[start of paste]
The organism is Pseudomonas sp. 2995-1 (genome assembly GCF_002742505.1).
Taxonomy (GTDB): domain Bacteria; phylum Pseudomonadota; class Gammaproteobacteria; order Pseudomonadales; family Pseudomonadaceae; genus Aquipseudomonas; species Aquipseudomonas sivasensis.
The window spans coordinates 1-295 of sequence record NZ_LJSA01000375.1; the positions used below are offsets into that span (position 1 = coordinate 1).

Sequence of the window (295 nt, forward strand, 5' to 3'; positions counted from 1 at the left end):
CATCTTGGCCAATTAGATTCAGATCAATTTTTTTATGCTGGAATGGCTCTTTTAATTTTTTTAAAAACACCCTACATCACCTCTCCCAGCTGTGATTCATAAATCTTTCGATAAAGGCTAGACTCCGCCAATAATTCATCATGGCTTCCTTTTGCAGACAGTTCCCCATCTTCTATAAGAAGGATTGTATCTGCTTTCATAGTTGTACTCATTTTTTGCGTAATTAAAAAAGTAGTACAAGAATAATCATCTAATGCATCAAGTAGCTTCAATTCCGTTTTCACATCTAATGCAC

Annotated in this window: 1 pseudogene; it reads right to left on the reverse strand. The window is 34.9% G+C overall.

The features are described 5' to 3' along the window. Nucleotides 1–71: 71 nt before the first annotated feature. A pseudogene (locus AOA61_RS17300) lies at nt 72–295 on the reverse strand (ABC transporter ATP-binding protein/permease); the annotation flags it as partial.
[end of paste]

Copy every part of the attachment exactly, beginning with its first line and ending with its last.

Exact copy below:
The organism is Pseudomonas sp. 2995-1 (genome assembly GCF_002742505.1).
Taxonomy (GTDB): domain Bacteria; phylum Pseudomonadota; class Gammaproteobacteria; order Pseudomonadales; family Pseudomonadaceae; genus Aquipseudomonas; species Aquipseudomonas sivasensis.
The window spans coordinates 1-295 of sequence record NZ_LJSA01000375.1; the positions used below are offsets into that span (position 1 = coordinate 1).

Sequence of the window (295 nt, forward strand, 5' to 3'; positions counted from 1 at the left end):
CATCTTGGCCAATTAGATTCAGATCAATTTTTTTATGCTGGAATGGCTCTTTTAATTTTTTTAAAAACACCCTACATCACCTCTCCCAGCTGTGATTCATAAATCTTTCGATAAAGGCTAGACTCCGCCAATAATTCATCATGGCTTCCTTTTGCAGACAGTTCCCCATCTTCTATAAGAAGGATTGTATCTGCTTTCATAGTTGTACTCATTTTTTGCGTAATTAAAAAAGTAGTACAAGAATAATCATCTAATGCATCAAGTAGCTTCAATTCCGTTTTCACATCTAATGCAC

Annotated in this window: 1 pseudogene; it reads right to left on the reverse strand. The window is 34.9% G+C overall.

The features are described 5' to 3' along the window. Nucleotides 1–71: 71 nt before the first annotated feature. A pseudogene (locus AOA61_RS17300) lies at nt 72–295 on the reverse strand (ABC transporter ATP-binding protein/permease); the annotation flags it as partial.